tion	files.	Normally, the commands in these	files are
	  executed after all the command  options  and	arguments
	  have been processed.


     -q	  ``Quiet''.  Do not print the introductory and	copyright
	  messages.   These messages are also suppressed in batch

	  Run in batch mode.  Exit with	status 0 after processing
	  all	the   command  files  specified	 with  `-x'  (and
	  `.gdbinit',  if  not	inhibited).   Exit  with  nonzero
	  status if an error occurs in executing the GDB commands
	  in the command files.

	  Batch	mode may be useful for running GDB as  a  filter,
	  for  example	to  download and run a program on another
	  computer; in order to	make this more useful,	the  mes-

	  Program exited normally.

	  (which is ordinarily issued whenever a program  running
	  under	 GDB  control terminates) is not issued	when run-
	  ning in batch	mode.

	   Run GDB using  directory  as	 its  working  directory,
	  instead of the current directory.


     -f	  Emacs	sets this option when it runs GDB  as  a  subpro-
	  cess.	  It  tells  GDB to output the full file name and
	  line number in a standard,  recognizable  fashion  each
	  time	a  stack  frame	is displayed (which includes each
	  time the  program  stops).   This  recognizable  format
	  looks	 like  two ` 32' characters, followed by the file

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GNU Tools						   gdb(1)

	  name,	line number and	character position  separated  by
	  colons, and a	newline.  The Emacs-to-GDB interface pro-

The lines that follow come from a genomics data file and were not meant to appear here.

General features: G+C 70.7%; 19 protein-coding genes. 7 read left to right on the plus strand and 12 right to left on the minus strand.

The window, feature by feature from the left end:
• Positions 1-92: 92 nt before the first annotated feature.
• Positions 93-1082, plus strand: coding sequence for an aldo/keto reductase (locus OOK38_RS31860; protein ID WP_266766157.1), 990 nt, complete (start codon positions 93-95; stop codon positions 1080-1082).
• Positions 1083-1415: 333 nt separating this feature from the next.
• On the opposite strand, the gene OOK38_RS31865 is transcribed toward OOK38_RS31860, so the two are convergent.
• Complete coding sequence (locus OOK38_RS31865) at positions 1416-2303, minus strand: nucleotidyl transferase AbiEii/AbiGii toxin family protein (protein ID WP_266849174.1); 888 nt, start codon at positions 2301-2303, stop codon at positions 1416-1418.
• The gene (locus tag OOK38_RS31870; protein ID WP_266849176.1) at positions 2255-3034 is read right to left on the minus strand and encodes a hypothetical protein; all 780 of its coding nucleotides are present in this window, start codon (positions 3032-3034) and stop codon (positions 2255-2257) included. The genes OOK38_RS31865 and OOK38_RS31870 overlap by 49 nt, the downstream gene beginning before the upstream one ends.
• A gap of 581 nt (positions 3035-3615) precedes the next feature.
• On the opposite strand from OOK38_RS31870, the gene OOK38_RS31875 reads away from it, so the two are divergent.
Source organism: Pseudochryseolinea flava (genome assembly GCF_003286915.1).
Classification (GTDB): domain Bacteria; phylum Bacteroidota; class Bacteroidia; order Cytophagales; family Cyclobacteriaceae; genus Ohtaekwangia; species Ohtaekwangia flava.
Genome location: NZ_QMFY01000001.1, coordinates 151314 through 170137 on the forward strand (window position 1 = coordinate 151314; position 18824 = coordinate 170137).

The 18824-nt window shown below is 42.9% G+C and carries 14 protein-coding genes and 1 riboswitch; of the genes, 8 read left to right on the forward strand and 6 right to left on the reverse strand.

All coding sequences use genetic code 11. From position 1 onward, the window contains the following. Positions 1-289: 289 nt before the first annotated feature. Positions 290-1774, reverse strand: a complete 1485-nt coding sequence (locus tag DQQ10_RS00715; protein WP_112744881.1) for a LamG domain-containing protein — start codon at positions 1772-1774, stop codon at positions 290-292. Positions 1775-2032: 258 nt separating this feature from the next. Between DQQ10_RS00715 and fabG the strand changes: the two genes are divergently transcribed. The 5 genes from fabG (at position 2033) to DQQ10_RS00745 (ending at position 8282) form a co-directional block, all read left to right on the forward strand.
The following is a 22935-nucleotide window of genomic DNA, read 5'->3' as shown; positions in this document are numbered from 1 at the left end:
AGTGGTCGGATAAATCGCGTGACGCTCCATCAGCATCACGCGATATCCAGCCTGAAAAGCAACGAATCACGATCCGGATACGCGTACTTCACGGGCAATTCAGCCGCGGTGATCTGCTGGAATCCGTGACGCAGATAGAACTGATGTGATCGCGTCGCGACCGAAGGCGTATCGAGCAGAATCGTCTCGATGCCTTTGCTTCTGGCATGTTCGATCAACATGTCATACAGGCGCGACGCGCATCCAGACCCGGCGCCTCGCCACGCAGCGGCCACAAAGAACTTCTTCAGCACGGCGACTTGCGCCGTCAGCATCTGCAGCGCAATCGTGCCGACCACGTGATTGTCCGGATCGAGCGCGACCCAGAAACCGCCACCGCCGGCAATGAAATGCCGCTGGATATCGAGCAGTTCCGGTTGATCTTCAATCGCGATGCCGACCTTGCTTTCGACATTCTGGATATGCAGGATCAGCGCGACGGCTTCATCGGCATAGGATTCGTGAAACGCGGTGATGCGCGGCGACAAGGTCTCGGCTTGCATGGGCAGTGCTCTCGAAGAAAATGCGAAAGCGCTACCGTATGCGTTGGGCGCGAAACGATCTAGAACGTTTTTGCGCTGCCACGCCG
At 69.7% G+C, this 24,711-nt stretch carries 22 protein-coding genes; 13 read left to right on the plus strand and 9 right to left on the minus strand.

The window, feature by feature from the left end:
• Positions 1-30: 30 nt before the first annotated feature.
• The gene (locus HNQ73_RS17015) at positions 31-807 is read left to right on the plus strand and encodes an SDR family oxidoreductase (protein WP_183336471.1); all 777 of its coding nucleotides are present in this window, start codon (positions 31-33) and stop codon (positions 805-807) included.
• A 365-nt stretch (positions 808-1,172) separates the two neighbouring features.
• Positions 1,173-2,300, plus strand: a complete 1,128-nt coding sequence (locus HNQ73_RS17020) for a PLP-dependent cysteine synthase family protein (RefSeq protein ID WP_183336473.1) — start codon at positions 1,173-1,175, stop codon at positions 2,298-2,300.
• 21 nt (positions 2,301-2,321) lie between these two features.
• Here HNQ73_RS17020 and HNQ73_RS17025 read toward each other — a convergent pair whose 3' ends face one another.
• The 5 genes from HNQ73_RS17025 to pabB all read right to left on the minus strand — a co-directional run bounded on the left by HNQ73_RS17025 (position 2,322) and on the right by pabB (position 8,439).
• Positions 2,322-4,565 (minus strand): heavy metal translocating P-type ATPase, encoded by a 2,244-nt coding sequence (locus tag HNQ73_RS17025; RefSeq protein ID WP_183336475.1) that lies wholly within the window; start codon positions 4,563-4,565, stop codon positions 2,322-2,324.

gram uses the	two  ` 32'  characters	as  a  signal  to
	  display the source code for the frame.

     -b	bps
	   Set the line	speed (baud rate or bits per  second)  of
	  any serial interface used by GDB for remote debugging.

	   Run using device for	your program's standard	input and

     `gdb' entry in info; Using	GDB: A Guide to	the  GNU  Source-
     Level  Debugger,  Richard	M.  Stallman and Roland	H. Pesch,
     July 1991.

     Copyright (c) 1991	Free Software Foundation, Inc.

     Permission	is granted to make and distribute verbatim copies
     of	 this  manual provided the copyright notice and	this per-
     mission notice are	preserved on all copies.

     Permission	is granted to copy and distribute  modified  ver-
     sions of this manual under	the conditions for verbatim copy-
     ing, provided that	the entire resulting derived work is dis-
     tributed under the	terms of a permission notice identical to
     this one.

     Permission	is granted to copy and distribute translations of
     this  manual  into	 another language, under the above condi-
     tions for modified	versions,  except  that	 this  permission
     notice  may be included in	translations approved by the Free
     Software Foundation instead of in the original English.